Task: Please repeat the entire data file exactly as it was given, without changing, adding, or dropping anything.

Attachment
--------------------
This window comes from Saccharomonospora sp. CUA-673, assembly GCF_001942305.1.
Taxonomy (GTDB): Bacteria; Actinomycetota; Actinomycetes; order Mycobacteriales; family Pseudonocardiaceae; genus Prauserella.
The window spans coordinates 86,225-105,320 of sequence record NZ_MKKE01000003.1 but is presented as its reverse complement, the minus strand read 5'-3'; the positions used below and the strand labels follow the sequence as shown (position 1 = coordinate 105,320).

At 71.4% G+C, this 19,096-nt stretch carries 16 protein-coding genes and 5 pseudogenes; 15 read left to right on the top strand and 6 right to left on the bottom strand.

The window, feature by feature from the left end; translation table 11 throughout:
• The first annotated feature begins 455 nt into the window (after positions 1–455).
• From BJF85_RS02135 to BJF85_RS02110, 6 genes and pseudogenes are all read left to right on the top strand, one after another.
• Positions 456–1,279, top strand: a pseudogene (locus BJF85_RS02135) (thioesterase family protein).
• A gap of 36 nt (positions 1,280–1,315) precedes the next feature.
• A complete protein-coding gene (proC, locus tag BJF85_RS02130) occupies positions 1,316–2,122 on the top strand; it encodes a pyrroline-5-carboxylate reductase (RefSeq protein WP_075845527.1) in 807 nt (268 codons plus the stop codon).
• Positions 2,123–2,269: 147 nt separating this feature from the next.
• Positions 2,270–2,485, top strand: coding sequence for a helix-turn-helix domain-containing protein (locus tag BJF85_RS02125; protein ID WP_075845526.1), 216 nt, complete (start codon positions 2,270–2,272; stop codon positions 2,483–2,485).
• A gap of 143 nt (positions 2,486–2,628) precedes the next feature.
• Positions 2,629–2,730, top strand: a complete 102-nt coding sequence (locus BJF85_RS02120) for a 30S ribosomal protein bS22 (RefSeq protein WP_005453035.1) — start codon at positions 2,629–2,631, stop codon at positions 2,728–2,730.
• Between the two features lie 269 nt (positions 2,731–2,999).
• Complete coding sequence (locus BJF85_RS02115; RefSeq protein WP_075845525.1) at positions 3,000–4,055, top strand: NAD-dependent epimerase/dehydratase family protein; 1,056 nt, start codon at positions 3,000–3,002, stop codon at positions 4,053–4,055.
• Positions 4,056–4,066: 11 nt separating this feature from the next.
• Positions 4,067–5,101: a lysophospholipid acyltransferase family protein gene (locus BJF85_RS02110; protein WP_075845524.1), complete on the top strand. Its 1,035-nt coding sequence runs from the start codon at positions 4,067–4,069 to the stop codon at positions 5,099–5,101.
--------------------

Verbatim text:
This window comes from Saccharomonospora sp. CUA-673, assembly GCF_001942305.1.
Taxonomy (GTDB): Bacteria; Actinomycetota; Actinomycetes; order Mycobacteriales; family Pseudonocardiaceae; genus Prauserella.
The window spans coordinates 86,225-105,320 of sequence record NZ_MKKE01000003.1 but is presented as its reverse complement, the minus strand read 5'-3'; the positions used below and the strand labels follow the sequence as shown (position 1 = coordinate 105,320).

At 71.4% G+C, this 19,096-nt stretch carries 16 protein-coding genes and 5 pseudogenes; 15 read left to right on the top strand and 6 right to left on the bottom strand.

The window, feature by feature from the left end; translation table 11 throughout:
• The first annotated feature begins 455 nt into the window (after positions 1–455).
• From BJF85_RS02135 to BJF85_RS02110, 6 genes and pseudogenes are all read left to right on the top strand, one after another.
• Positions 456–1,279, top strand: a pseudogene (locus BJF85_RS02135) (thioesterase family protein).
• A gap of 36 nt (positions 1,280–1,315) precedes the next feature.
• A complete protein-coding gene (proC, locus tag BJF85_RS02130) occupies positions 1,316–2,122 on the top strand; it encodes a pyrroline-5-carboxylate reductase (RefSeq protein WP_075845527.1) in 807 nt (268 codons plus the stop codon).
• Positions 2,123–2,269: 147 nt separating this feature from the next.
• Positions 2,270–2,485, top strand: coding sequence for a helix-turn-helix domain-containing protein (locus tag BJF85_RS02125; protein ID WP_075845526.1), 216 nt, complete (start codon positions 2,270–2,272; stop codon positions 2,483–2,485).
• A gap of 143 nt (positions 2,486–2,628) precedes the next feature.
• Positions 2,629–2,730, top strand: a complete 102-nt coding sequence (locus BJF85_RS02120) for a 30S ribosomal protein bS22 (RefSeq protein WP_005453035.1) — start codon at positions 2,629–2,631, stop codon at positions 2,728–2,730.
• Between the two features lie 269 nt (positions 2,731–2,999).
• Complete coding sequence (locus BJF85_RS02115; RefSeq protein WP_075845525.1) at positions 3,000–4,055, top strand: NAD-dependent epimerase/dehydratase family protein; 1,056 nt, start codon at positions 3,000–3,002, stop codon at positions 4,053–4,055.
• Positions 4,056–4,066: 11 nt separating this feature from the next.
• Positions 4,067–5,101: a lysophospholipid acyltransferase family protein gene (locus BJF85_RS02110; protein WP_075845524.1), complete on the top strand. Its 1,035-nt coding sequence runs from the start codon at positions 4,067–4,069 to the stop codon at positions 5,099–5,101.